Wednesday, 27 July 2011

"Gryffindor House. Where dwell the brave at heart" ~ FAVOURITE HP CHARACTERS, PART 1

           One of the most unique and loved things about the Harry Potter films was its vast cast. Almost everyone in the British theatre/film scene was there in the films. I just love finding connections in other films with respect to Harry Potter. Like if Rufus Scrimgeour and Xenophilius Lovegood were pirate radio jockeys in the 60s, they would have been groovy awesome, and if Professor Slughorn and Madam Pomfrey got married, their daughter would be Bridget Jones (ie. my 30-something cinematic counterpart).

          There are just so many brilliant characters in the films and such fantastic actors playing them, young or old. In order for me to make a favourite characters list, I have to do it in a sort of tier-y way. This is because the depth with which certain characters have been explored in the films. Some major characters have very less said about them, and just movie-wise, they do not hold the same ground, for me, as the other ones who I can basically write theses on (whether I actually do, is a whole another thing).

       So this list today is of the characters that unfortunately got too little screentime, but were excellent nonetheless.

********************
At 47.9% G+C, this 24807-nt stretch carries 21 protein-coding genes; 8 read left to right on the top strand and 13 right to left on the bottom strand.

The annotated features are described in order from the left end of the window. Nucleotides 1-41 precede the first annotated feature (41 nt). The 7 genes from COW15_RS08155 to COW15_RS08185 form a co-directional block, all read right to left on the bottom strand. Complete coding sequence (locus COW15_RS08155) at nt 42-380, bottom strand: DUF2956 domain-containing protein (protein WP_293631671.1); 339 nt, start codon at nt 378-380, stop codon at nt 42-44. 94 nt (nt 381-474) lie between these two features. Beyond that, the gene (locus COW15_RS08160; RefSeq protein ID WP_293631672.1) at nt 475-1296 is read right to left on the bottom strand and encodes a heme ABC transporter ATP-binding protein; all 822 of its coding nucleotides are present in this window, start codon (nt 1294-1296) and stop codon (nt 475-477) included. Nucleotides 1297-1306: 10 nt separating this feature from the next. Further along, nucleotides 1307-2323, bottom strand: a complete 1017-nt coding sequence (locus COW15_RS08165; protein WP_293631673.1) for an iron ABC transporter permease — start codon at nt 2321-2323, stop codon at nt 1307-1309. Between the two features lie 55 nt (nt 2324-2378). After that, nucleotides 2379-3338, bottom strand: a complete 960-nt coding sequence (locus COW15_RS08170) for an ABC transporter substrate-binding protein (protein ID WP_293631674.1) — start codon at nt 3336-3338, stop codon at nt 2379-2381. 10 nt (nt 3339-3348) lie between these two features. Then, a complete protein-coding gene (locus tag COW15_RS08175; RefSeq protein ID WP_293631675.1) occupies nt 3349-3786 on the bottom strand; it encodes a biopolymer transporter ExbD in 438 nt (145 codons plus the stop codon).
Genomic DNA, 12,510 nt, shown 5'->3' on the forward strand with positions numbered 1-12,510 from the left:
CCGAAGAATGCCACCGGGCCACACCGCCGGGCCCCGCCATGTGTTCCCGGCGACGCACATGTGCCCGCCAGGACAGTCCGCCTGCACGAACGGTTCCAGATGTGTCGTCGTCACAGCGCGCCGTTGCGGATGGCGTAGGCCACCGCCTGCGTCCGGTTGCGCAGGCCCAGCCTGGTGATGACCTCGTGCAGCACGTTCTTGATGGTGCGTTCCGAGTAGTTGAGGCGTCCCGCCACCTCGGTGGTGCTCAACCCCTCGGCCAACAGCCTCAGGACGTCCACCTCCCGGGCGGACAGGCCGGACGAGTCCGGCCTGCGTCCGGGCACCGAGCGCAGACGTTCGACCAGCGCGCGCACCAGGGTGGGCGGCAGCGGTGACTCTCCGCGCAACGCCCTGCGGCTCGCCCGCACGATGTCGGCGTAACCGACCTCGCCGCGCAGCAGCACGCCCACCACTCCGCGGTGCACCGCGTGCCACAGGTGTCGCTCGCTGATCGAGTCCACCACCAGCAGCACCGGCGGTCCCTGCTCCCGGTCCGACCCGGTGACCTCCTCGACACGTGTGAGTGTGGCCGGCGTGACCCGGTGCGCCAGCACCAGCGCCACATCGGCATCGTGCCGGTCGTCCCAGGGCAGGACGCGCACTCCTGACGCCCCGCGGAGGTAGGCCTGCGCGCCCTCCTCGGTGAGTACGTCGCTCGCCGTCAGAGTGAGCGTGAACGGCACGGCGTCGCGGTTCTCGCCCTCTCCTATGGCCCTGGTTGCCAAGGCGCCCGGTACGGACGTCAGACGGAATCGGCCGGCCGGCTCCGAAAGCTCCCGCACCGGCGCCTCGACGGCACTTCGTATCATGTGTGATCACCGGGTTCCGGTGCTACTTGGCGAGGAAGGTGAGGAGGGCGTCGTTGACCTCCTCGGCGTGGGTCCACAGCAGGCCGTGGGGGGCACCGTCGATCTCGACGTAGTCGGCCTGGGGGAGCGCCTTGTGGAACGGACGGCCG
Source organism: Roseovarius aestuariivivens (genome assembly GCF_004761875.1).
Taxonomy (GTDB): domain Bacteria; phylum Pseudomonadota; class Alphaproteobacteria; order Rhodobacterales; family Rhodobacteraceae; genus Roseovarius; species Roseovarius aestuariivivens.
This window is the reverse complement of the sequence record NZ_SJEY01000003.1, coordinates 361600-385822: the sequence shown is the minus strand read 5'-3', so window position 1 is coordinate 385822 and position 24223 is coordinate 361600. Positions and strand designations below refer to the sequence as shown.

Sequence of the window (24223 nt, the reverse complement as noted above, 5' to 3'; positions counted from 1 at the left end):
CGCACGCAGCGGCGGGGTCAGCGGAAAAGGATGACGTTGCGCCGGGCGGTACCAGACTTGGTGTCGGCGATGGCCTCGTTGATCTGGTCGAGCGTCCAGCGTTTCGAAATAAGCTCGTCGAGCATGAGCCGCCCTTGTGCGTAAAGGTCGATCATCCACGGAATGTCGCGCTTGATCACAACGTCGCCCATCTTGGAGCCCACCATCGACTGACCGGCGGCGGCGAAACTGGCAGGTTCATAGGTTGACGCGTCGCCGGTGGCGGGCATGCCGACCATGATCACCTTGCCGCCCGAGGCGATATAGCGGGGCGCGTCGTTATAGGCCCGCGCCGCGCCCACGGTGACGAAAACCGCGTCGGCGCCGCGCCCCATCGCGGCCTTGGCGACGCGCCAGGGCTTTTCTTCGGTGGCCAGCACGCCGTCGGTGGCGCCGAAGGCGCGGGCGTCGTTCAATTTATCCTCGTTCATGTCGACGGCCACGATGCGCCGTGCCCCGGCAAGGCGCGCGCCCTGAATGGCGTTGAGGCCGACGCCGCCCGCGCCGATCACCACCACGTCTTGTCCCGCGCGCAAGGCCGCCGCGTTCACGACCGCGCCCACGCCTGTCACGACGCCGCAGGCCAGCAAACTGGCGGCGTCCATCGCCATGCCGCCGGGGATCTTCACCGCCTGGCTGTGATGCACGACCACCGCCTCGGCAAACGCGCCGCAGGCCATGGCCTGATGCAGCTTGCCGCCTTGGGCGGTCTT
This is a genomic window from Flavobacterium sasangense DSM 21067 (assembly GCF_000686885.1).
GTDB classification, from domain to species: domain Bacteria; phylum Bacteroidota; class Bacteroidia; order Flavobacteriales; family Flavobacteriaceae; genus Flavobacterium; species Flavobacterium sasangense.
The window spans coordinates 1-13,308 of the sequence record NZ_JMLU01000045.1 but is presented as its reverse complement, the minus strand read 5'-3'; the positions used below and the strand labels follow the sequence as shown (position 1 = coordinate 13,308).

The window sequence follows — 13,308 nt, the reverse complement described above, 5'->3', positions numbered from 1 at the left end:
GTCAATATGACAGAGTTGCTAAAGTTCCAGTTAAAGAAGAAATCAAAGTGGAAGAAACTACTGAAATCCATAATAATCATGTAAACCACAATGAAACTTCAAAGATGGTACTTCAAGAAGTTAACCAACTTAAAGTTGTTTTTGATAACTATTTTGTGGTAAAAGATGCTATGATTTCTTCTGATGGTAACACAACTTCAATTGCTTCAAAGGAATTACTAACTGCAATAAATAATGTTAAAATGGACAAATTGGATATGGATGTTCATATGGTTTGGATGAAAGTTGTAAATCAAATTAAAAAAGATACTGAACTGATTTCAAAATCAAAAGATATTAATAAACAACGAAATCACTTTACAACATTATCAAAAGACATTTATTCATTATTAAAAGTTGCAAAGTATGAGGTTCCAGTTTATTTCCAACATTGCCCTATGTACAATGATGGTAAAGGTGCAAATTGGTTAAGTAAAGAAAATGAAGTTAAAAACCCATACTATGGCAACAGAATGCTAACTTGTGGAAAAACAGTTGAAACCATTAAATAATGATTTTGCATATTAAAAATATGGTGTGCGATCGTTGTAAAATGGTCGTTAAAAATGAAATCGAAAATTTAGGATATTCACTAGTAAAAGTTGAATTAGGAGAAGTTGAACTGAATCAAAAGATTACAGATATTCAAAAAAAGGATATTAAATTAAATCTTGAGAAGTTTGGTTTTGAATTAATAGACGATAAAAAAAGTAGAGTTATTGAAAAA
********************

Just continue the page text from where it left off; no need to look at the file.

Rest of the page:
1) Professor Minerva McGonagall, played by Dame Maggie Smith- I would imagine RESPECT playing in the background for her, but I don't think she would have approved of least not in public. McGonagall ended up being one of the sassiest, strongest and most exceptional characters in the films. And who could have played her but Maggie Smith? From the books, we always knew her "stern" face, but the silent humour in her orders, and the little smiles that she gave when required made her so much more. A friend of Dumbledore since the beginning, and a pillar of Hogwarts, and obviously- one helluva House-mistress, McGonagall's very just rod of discipline spared no one. Having two teachers for parents, and growing up with teachers always around, McGonagall would have been a dream professor for me. The stern-ness is only the outer layer for all the strength within, and a fierce loyalty. The crowning moment for her was in Deathly Hallows, part 2 ofcourse- from fighting off Snape to spectacularly to bringing to life the statues of Hogwarts, like she always wanted to! Also "Babbling bumbling band of baboons" - I honestly think that that was improv.